A generation ago, "crowdfunding" in the church required an actual crowd, an assembly of people, passing a basket or gold plate among them.
Today UCC churches, along with many local ministries, have incorporated social media into their communication activities and, more recently, funding.
In a convergence of ministry meeting social media encountering serendipity, a California homeless ministry received a $1,000 pledge – half of its $2,000 goal – through social media after a General Synod presentation June 27 on using crowdfunding as a growing tool to match donors and ministries.
"'Wood to the Fire' (WTTF) is the first and only crowdfunding website to support projects for a just and generous Christianity," the Rev. Ben Guess, executive minster of UCC Local Church Ministries, announced to delegates. While only churches currently receiving other grants from the UCC national ministries are currently on the website, Guess says that WTTF will soon be open to all UCC churches.
Shortly after the website address was shared on Saturday, one listed project, (a)Spire Church, Pasadena, Calif.'s "meal and healing with homeless neighbors" received a $1,000 pledge according to Rev. Andy Schweibert, lead pastor of (a)Spire.
On the website, (a)Spire and Schweibert present their outreach idea to the WTTF community as a "new ministry and as an outreach." Each of the three planned worship and meal-centered events uses a theme such as gathering video stories, sharing through art, and offering hope through healing. The activities will take place in a park near the church.
"We knew we had the skills to make it happen," he says. "We hope to be advocates for the homeless and the resources they need. Through people telling their stories through art we can create more effective advocacy pieces."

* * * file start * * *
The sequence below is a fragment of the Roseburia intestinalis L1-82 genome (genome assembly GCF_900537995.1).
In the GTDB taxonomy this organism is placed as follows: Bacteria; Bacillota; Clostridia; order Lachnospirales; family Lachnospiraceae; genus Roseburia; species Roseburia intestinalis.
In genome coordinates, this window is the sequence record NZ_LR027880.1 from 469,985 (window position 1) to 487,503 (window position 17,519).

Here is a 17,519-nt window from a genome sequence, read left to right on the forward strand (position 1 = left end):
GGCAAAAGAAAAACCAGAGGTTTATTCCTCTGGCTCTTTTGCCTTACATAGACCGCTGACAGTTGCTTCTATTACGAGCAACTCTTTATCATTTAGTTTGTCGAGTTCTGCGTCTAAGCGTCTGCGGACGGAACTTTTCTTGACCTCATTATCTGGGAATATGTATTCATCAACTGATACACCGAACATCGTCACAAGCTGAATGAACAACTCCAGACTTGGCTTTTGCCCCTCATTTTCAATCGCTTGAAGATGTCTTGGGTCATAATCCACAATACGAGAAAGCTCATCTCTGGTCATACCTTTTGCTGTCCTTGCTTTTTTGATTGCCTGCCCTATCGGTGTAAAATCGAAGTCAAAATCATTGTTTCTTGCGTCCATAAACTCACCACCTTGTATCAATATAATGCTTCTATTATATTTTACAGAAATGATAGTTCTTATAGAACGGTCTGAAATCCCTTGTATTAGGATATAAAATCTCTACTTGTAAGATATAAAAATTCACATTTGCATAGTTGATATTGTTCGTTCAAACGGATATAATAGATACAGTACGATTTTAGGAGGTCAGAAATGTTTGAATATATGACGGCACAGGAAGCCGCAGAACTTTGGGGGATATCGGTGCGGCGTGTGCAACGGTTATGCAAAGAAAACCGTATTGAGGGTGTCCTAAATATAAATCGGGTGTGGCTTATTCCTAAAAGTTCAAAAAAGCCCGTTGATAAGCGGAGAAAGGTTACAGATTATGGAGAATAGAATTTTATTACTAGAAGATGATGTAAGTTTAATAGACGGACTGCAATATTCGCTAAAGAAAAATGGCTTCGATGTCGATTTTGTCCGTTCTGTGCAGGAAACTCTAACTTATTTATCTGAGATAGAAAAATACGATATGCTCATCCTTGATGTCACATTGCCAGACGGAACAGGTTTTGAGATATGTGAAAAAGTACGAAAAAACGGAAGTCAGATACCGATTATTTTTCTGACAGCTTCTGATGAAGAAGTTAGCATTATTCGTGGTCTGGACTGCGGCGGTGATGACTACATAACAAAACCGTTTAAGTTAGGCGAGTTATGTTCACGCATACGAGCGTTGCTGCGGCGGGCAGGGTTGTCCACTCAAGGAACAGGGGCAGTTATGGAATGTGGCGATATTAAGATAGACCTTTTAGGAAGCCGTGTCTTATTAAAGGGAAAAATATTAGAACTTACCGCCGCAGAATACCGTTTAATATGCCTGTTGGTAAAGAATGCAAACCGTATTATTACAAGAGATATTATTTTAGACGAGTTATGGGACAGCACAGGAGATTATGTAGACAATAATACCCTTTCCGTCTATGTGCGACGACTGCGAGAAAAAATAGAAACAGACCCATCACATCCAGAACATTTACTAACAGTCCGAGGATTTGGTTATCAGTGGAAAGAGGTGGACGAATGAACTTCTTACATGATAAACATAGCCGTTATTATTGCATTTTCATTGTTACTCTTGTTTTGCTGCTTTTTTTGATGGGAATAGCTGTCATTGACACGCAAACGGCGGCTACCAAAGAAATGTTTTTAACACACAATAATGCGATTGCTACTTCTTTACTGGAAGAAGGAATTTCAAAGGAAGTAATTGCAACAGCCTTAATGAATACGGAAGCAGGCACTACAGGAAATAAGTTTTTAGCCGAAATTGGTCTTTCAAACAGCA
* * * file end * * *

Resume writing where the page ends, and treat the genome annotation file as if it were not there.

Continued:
Schweibert is excited about the growing use of social media to engage a younger audience in the work of the church. "Millennials outside the church probably won't give to support church infrastructure, but they will probably give to support mission endeavors that will impact people's lives," he says. "Social media is one more way of reaching people that is not threatening."
"Crowdfunding like 'Wood To The Fire' gives us a way to reach people both inside and outside the church to support ministry projects. It forces us to think 'missionally' and think about projects that immediately affect people."
"Wood To The Fire" (woodtothefire.org) was created by the Local Church Ministries and the Center for Progressive Renewal and funded by gifts to "Testimony," a matching-offering fund investing in church development. Eleven projects are currently offered on the page for support ranging from $2,000 to $30,000 and include outreach projects such as (a)Spire's, church leader training, and even the need for one ministry's website.
More than just requesting funds for ministry, Schweibert and the (a)Spire leadership team also wanted to demonstrate the business realities of mission. Their online pitch, resembling a business plan, is available along with a detailed budget enumerating the cost of each expected meal and other items to be provided.
"Two-thousand dollars is not a ton of money, but it's feasible. My hope is that we will engage donors who will give to this project and engage in the work."
Schweibert does not know the identity of the donor whose gift arrived by way of PayPal (as will all of the WTTF gifts). He wants the donor to know he and his team are thankful for the gift and for "partnering with us, for believing in us, and for impacting the lives of the homeless in our community."
The good news aside, (a)Spire is still only halfway to its goal. Another $1,000 needs to be raised for the activities to happen. Schweibert "won't turn away large gifts," but believes his and other ministries will also benefit from "many smaller gifts as individuals take ownership" of a ministry.
All of the current Wood To The Fire projects can be found at woodtothefire.org.